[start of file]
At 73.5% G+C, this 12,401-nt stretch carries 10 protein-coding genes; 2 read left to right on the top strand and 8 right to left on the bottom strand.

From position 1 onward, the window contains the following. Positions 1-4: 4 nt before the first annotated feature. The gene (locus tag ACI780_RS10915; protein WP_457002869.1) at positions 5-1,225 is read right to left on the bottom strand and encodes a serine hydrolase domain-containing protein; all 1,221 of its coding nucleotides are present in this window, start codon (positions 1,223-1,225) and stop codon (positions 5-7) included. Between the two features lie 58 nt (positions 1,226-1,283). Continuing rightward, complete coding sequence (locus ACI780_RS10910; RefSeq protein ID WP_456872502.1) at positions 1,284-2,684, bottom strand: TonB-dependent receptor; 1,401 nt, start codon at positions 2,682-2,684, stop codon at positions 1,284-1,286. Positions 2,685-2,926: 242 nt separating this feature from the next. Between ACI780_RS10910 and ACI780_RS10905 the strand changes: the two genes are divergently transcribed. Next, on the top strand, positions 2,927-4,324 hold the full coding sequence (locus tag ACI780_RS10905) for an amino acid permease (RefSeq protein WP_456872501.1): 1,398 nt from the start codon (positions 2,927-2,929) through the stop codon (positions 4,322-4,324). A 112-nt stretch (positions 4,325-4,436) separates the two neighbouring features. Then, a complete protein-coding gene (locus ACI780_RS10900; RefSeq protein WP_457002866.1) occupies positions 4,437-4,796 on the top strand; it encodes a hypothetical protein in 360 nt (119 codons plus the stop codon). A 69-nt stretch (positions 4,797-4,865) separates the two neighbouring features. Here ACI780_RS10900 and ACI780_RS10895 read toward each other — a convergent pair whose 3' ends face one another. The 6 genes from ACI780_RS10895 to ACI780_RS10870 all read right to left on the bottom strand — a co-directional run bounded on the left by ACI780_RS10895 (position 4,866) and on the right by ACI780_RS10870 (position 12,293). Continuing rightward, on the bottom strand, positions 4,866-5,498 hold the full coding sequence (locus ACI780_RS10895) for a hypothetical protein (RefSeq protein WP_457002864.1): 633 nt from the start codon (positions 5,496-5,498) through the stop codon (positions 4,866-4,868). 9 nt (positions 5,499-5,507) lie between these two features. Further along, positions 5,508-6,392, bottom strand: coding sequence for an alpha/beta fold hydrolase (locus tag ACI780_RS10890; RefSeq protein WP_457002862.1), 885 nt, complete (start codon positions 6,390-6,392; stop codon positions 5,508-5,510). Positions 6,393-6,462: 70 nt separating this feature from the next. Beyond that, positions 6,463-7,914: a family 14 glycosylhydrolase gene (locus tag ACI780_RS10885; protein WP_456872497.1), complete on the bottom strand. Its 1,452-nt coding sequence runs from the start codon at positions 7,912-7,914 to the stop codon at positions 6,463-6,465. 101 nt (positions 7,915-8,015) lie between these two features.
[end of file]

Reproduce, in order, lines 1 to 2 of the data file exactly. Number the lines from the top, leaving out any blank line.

At 73.5% G+C, this 12,401-nt stretch carries 10 protein-coding genes; 2 read left to right on the top strand and 8 right to left on the bottom strand.

From position 1 onward, the window contains the following. Positions 1-4: 4 nt before the first annotated feature. The gene (locus tag ACI780_RS10915; protein WP_457002869.1) at positions 5-1,225 is read right to left on the bottom strand and encodes a serine hydrolase domain-containing protein; all 1,221 of its coding nucleotides are present in this window, start codon (positions 1,223-1,225) and stop codon (positions 5-7) included. Between the two features lie 58 nt (positions 1,226-1,283). Continuing rightward, complete coding sequence (locus ACI780_RS10910; RefSeq protein ID WP_456872502.1) at positions 1,284-2,684, bottom strand: TonB-dependent receptor; 1,401 nt, start codon at positions 2,682-2,684, stop codon at positions 1,284-1,286. Positions 2,685-2,926: 242 nt separating this feature from the next. Between ACI780_RS10910 and ACI780_RS10905 the strand changes: the two genes are divergently transcribed. Next, on the top strand, positions 2,927-4,324 hold the full coding sequence (locus tag ACI780_RS10905) for an amino acid permease (RefSeq protein WP_456872501.1): 1,398 nt from the start codon (positions 2,927-2,929) through the stop codon (positions 4,322-4,324). A 112-nt stretch (positions 4,325-4,436) separates the two neighbouring features. Then, a complete protein-coding gene (locus ACI780_RS10900; RefSeq protein WP_457002866.1) occupies positions 4,437-4,796 on the top strand; it encodes a hypothetical protein in 360 nt (119 codons plus the stop codon). A 69-nt stretch (positions 4,797-4,865) separates the two neighbouring features. Here ACI780_RS10900 and ACI780_RS10895 read toward each other — a convergent pair whose 3' ends face one another. The 6 genes from ACI780_RS10895 to ACI780_RS10870 all read right to left on the bottom strand — a co-directional run bounded on the left by ACI780_RS10895 (position 4,866) and on the right by ACI780_RS10870 (position 12,293). Continuing rightward, on the bottom strand, positions 4,866-5,498 hold the full coding sequence (locus ACI780_RS10895) for a hypothetical protein (RefSeq protein WP_457002864.1): 633 nt from the start codon (positions 5,496-5,498) through the stop codon (positions 4,866-4,868). 9 nt (positions 5,499-5,507) lie between these two features. Further along, positions 5,508-6,392, bottom strand: coding sequence for an alpha/beta fold hydrolase (locus tag ACI780_RS10890; RefSeq protein WP_457002862.1), 885 nt, complete (start codon positions 6,390-6,392; stop codon positions 5,508-5,510). Positions 6,393-6,462: 70 nt separating this feature from the next. Beyond that, positions 6,463-7,914: a family 14 glycosylhydrolase gene (locus tag ACI780_RS10885; protein WP_456872497.1), complete on the bottom strand. Its 1,452-nt coding sequence runs from the start codon at positions 7,912-7,914 to the stop codon at positions 6,463-6,465. 101 nt (positions 7,915-8,015) lie between these two features.